Art in America, October 2010
Oliver Watts at Helen Gory Galerie, Melbourne Australia
Place, as subject, has gotten a lot of visual arts play in recent decades. Notions of identity and history often inform the topic, but the give and take of geographical sovereignty, a major definer of place, is relatively neglected.
Oliver Watts - whose group of ten paintings enlivened the larger of two galleries at Helen Gory - employed recent work to delaminate layers of proprietary interest that lies, like sedimentary overburden, on Australia’s landscape.
Landscape painting has long served prevailing ideology - from John Constable’s painterly ratification of elitist agrarian ‘reform’ to the populist westward-ho exhortations of Albert Bierstadt. Painters of the colonial period enticed new colonist by producing ‘civilized’ images of Australia’s terra incognita.
|Oliver Watts Leap, image courtesy the artist and Artbank|
Watts paints landscape near the seaside Australian town of Angourie (where he has familial ties) as aesthetic study and case study, of contentious forces claiming ownership of the region – from indigenous Yagel people, with first rights, to those whose claims follow. Crown, European emigrants, national park, and a cohort of surfers, profess ownership of the same lands.
Watts raises an extravagant curtain on his story of place with a heroically scaled (304 x 168 cm) acrylic on canvas diptych of Angourie’s quarry. Leap is a panoramically confrontational view of the quarry’s man-made cliffs – the rock’s light and graffiti dappled face darkly doubled in a long swimming-hole lapping its base.
The skins of Watts’ paintings are inventively puzzle-pieced – optically fitted with opaquely zoned passages (recalling Neil Welliver’s demarcations) and translucent overlaps of modulated tint. The artist coaxes a jewel-like tempera quality from famously stubborn synthetic polymer.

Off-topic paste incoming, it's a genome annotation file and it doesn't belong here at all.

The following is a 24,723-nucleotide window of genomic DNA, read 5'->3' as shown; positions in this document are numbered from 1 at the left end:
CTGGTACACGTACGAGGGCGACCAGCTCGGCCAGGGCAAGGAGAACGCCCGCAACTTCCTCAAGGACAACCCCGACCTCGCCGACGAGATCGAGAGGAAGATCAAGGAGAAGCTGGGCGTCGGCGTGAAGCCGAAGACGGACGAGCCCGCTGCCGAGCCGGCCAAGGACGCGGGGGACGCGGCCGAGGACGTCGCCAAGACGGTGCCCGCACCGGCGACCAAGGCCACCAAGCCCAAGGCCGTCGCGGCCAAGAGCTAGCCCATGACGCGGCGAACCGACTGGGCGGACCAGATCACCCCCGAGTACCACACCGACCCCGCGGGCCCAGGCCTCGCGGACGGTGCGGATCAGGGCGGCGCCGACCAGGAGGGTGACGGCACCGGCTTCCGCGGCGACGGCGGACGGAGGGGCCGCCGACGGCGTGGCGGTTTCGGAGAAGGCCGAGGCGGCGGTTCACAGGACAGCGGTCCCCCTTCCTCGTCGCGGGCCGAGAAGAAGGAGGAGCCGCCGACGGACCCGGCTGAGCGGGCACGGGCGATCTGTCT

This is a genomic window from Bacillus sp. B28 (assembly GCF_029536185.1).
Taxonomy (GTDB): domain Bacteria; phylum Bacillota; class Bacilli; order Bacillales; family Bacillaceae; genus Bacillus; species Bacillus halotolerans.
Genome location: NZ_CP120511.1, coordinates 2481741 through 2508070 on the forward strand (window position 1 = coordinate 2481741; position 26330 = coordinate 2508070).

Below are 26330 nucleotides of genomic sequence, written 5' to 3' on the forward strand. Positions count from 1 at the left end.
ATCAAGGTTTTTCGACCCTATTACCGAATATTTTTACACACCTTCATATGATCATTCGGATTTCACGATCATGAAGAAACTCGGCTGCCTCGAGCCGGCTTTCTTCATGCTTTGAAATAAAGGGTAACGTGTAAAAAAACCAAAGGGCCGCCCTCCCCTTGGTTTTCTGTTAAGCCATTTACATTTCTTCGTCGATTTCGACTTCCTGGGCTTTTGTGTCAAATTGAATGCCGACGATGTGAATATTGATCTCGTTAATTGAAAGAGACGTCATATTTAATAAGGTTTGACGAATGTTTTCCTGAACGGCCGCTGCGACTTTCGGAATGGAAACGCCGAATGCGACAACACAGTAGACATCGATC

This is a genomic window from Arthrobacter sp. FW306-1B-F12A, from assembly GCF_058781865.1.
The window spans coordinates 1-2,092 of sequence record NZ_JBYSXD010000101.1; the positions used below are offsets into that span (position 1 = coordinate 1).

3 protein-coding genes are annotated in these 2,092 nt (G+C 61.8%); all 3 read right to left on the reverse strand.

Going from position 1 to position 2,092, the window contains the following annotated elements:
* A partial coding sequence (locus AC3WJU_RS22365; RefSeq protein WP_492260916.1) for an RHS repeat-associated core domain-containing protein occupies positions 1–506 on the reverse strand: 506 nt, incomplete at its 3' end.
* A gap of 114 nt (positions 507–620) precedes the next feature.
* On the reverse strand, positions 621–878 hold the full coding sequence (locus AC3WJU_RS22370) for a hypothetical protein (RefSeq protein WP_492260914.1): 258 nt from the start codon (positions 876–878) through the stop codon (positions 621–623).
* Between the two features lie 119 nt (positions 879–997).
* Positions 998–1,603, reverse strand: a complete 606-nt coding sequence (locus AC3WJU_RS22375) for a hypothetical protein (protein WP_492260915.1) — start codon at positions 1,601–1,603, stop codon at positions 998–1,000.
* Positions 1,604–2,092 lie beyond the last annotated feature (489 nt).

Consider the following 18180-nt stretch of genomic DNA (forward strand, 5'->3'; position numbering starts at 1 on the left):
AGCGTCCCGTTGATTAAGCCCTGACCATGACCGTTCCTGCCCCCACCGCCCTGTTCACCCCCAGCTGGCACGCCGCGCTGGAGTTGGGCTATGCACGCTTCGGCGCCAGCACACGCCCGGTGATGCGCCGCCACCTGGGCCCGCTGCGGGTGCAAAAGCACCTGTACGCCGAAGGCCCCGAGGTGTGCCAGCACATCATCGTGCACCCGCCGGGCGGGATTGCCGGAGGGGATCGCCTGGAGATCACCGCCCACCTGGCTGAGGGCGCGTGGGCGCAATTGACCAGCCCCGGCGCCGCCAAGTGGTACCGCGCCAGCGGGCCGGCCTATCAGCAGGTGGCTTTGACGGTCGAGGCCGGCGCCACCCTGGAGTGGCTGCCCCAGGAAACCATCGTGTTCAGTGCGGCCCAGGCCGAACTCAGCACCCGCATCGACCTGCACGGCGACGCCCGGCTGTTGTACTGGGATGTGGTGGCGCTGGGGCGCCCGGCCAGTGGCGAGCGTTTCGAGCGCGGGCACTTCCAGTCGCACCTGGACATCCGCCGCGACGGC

The painting’s title, Leap, is gotten from quarry habitués’ tradition of cliff-diving. Surfers, emigrant stock, and Yagel youth mutually participate in an equalizing (via shared mortality) rite of passage. Contributing to handwritten scrawls decorating the rocks is an assortment of native-Australian and European monikers. Aptly, the pigment used by locals to write graffiti is a local ochre – a pigment traditionally employed and historically bartered by the Yagel.
Culture as well as goods change hands when populations collide. Yaegl - a medium sized (102 x 122cm) painting with big ambitions summarizes how local, national and international signs blend and incarnate in unanticipated ways. The painting’s lone male figure is tattooed, across bare shoulders, with L.A. gangsta-style gothic script - the tattoo’s declamation and identifier is the proper noun Yagel.
Lawn Line (120 x 122CM) visually summarizes the exhibition’s overall project. A mono-cropped patch of greensward serves as manicured bulwark against surrounding native bush. It’s a comprehensible bit of old England, a verdant rectangle of empire set into an incomprehensibly complex native ecosystem, and all it represents. An uneasy peace reigns on either side of the line.
Equivalent détente plays out in the artist’s collected paintings. At their best Watts’ efforts envision a breathless summer moment – a prelude, before social tremors, subtly rumbling below the work’s languid formal choices, superficially bucolic images and tectonically shifting content, commence fissuring the pictures’ idyllic overgrowth.
Oliver Watts Crown Land (2010), 120cm x 100cm acrylic on canvas
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